The DOs and DON’Ts of retrenchment

If you’ve recently been retrenched, your first instinct may be to panic. However, there are steps you can actively take to protect your financial position and chart a way forward. Let’s have closer look at the important Do’s and Don’ts in the event of retrenchment:

Seek independent legal advice

As soon as your employer starts retrenchment consultations, be sure to obtain independent legal advice. The retrenchment process is governed by the Labour Relations Act and Basic Conditions of Employment Act, and it is important that the correct procedure is adhered to. A labour relations expert will be in a position to advise you on the retrenchment benefits due to you in terms of your contract of employment and legislation. While you are entitled to at least one week’s pay for every year of service, bear in mind that your employment contract could make provision for a larger severance pay. In addition to your severance pay, you are also entitled to leave and notice pay, a pro rata share of any bonuses, commission or incentives, and your retirement fund benefits. Your employer must also provide you with all necessary documentation that may be required to facilitate your UIF claim, so be sure to obtain these before leaving the company.

Develop a survival strategy

The next step is to ensure that you can survive financially while you seek alternative employment. Ideally, seek the advice of an independent financial adviser who can help you develop a short-term financial strategy which takes into account your available emergency funding, severance pay, retrenchment benefits, living expenses and debt levels. You will likely need to undertake a ruthless cost-cutting exercise. Depending on your financial position you may need to consider alternatives such as moving in with a friend, renting smaller accommodation, or renting out a room in your home for extra income.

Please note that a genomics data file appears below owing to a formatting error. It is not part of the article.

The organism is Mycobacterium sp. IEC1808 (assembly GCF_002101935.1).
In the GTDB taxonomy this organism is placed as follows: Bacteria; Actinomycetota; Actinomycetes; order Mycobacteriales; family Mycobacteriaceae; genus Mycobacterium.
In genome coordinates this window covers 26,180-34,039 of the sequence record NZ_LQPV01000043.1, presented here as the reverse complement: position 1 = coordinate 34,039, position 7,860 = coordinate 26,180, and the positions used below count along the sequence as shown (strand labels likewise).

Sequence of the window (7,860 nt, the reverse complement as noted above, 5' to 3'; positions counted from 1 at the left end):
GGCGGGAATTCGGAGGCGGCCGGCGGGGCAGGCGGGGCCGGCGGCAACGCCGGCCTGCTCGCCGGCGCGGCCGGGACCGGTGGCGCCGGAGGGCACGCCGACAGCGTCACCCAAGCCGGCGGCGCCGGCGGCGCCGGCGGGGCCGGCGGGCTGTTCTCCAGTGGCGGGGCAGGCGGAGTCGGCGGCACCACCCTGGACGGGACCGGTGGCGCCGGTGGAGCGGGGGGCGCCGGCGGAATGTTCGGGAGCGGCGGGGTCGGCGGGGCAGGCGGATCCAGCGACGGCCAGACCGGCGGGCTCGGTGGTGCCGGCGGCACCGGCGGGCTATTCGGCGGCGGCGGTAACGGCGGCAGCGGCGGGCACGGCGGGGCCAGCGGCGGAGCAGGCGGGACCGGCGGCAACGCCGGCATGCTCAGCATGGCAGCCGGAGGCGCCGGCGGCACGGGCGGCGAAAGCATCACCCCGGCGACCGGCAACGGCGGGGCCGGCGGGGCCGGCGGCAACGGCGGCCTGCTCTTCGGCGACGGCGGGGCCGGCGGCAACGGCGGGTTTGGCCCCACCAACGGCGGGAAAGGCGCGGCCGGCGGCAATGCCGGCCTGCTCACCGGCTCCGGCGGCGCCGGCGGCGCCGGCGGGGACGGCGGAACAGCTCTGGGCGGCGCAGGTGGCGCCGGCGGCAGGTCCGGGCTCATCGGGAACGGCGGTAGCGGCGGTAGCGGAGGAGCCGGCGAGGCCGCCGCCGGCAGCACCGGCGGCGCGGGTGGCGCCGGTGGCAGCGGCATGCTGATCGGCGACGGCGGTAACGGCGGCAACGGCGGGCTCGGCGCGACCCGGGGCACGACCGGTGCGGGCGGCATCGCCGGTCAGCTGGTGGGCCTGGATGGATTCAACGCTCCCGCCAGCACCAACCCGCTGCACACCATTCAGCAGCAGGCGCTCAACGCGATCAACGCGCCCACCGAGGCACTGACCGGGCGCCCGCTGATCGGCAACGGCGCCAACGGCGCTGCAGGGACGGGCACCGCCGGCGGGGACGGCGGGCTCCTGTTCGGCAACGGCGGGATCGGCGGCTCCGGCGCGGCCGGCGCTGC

Determine whether you have a continuation option on your group life cover

Remaining insured while you are unemployed and looking for alternative job prospects is important, so ask your employer whether your group life cover includes a continuation option. A continuation option allows you to convert your group life cover into personal cover when you leave the employ of a company, with the benefit that you won’t need to be medically underwritten – bearing in mind that the premiums are generally cheaper. You normally have 60 days after leaving a company to exercise your continuation option, so don’t procrastinate.

Get independent financial advice on your severance and retirement benefits

The retirement funding industry is enormously complex, so find a trusted financial adviser to help you decide what to do with your severance package and your retirement benefits, bearing in mind that there may be tax consequences should you elect to withdraw your money. Although capital preservation is always first prize, your financial circumstances may require that you access some of the money.

Consider downgrading your medical aid plan option

If you are worried about your medical aid premiums, consider downgrading your medical aid plan until your financial circumstances improve. Ideally, chat with an independent health adviser who can assess the best option for your location, health status and level of affordability.

Speak to your bank and creditors